- Grill burgers over high heat or directly over hot coals until seared well and the meat releases easily from the grill, about 4-5 minutes on each side and cooked through. If using a meat thermometer, the inside temperature should be 125° for rare, 140° for medium, 155-160 for well done. When done, let rest on a platter tented with foil for 5 minutes.
- While the burgers are resting, arrange the sliced tomatoes on plates for each burger. Sprinkle salt and pepper over tomatoes. Place burgers directly on tomatoes and top with 2-3 slices of avocado and a few crumbles of blue cheese.
Choosing quality meat is important to a great tasting burger. If you cannot find ground chuck, ask the butcher to grind it for you and make sure it is no more lean than 85% — 80% is ideal.
**The USDA recommends 160 degrees for all ground meat. We prefer our burgers cooked medium rather than well done, but we feel more confident in the meat we purchase from local butchers. Another option to reduce risk is to purchase whole muscle meat, cut it into 1 inch cubes, add small cubes of butter if it’s lean, then place in the freezer for about 30 minutes until it is slightly hardened on the edges, yet still pliable. Pulse in a food processor until it resembles ground meat, 10-15 pulses.
Grilled Corn on the Cob
- Prep Time: 15 mins
- Cook Time: 15 mins
- Total Time: 30 minutes
- Yield: 2
- Category: Side Dish
- Cuisine: American
- 4 ears sweet corn — in the husk
- 1/4 cup butter — softened
- Heat a gas or charcoal grill for 15 minutes or until hot (about 400°). Place corn on the grill directly over the heat and cook for about 15 mintues. Watch for flare-ups and rotate the corn once the husks begin to blacken so that it cooks on all sides and most of the husks are charred or at least well browned.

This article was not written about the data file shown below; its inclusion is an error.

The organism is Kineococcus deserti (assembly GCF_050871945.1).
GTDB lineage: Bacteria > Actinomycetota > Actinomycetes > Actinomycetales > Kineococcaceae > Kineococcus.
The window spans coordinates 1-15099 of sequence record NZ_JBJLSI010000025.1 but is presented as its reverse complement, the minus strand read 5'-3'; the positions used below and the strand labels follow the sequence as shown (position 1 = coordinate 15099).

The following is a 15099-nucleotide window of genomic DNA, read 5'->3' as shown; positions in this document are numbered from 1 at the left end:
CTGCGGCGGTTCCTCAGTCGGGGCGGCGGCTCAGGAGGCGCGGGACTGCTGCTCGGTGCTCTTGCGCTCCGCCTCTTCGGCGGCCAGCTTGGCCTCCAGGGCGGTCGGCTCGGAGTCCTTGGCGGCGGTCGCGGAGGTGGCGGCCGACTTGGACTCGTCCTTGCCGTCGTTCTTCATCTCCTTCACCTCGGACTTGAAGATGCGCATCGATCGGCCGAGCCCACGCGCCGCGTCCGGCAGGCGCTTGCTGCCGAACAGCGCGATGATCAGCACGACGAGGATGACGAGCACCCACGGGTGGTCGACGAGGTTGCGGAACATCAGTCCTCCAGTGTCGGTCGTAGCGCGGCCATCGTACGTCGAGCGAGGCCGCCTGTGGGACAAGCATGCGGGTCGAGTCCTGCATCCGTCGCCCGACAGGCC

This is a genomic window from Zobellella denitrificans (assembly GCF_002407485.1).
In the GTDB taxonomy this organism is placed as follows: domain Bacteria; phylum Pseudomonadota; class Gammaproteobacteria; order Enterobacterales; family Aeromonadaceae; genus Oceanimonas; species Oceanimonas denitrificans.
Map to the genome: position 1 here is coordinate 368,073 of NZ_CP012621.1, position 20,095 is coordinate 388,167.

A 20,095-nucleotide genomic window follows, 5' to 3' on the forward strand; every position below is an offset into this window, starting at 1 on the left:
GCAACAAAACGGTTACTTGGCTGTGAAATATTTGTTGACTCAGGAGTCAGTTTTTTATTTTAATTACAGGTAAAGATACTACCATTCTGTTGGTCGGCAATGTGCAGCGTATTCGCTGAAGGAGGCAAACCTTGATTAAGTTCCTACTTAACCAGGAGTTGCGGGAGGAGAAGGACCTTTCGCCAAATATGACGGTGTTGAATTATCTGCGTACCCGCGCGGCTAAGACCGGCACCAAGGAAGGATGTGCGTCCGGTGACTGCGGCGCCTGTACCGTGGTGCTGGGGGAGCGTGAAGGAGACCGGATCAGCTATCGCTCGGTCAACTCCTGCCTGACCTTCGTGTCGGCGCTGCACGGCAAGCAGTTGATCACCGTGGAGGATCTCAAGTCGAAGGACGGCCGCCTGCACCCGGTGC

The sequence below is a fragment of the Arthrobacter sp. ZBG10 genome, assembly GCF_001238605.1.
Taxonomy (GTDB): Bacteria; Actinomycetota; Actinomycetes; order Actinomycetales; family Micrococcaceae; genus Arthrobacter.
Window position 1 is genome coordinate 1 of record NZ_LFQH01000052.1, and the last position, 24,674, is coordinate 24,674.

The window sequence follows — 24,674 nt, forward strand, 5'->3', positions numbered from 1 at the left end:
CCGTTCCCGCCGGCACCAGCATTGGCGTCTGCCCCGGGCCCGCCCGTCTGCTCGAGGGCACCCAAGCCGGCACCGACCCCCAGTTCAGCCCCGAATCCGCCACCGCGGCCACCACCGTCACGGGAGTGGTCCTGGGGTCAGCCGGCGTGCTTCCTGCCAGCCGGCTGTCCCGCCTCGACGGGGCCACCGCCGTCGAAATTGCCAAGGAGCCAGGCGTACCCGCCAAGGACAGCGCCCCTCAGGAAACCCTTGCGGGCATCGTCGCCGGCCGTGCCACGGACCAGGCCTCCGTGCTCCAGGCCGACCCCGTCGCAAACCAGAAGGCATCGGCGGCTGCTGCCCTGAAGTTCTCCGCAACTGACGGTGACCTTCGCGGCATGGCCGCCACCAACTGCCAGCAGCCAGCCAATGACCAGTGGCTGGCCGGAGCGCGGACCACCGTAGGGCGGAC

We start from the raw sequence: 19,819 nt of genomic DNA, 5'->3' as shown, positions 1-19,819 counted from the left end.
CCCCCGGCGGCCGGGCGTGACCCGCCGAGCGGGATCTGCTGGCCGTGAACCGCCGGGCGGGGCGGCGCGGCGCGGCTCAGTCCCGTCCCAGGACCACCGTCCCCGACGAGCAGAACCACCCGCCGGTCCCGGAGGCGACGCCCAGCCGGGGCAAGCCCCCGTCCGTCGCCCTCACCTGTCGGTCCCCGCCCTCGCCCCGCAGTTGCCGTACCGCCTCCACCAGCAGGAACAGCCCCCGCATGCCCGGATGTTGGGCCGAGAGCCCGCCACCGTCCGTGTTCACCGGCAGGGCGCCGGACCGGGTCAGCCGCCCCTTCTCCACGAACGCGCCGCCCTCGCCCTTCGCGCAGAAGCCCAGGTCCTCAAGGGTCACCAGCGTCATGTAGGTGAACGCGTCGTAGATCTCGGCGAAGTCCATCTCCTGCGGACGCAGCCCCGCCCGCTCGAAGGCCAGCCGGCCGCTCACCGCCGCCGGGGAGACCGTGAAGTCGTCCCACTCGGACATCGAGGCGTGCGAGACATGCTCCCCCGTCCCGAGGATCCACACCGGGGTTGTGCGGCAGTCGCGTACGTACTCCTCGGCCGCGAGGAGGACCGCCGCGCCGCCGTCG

- Remove from the grill and let cool slightly on a baking sheet. Wearing cooking gloves or heavy neoprene-type gloves to protect your hands, peel away the husks from the corn and place corn on a platter with the butter. The easiest way to do this to grasp the husk with fingertips at the tip of the corn and peeling down. Once all the husk is at the bottom of the cob, grasp the cob with one hand and the husks in the other and twist the husks off of the cob like you’re wringing water out of a towel. Don’t worry too much about bits of husk or silks that may cling to the corn, it’s easier to remove those once it’s all shucked and you’re not wearing gloves.
- When all the corn in on the platter, roll in the butter and serve.
It is not necessary to soak the corn in water before grilling, unless your grill tends to have hot spots that are difficult to control. Also, it is not necessary to remove the silk from the corn either, as it can help keep the corn from drying out.
We served these with a salad as well, but that isn’t always the case. We’re not above skipping the salad for just burgers and corn. Yes, three ears of corn per person is probably over the top, but we are happy to indulge during peak season.
I’d love to know, what does summer mean to you?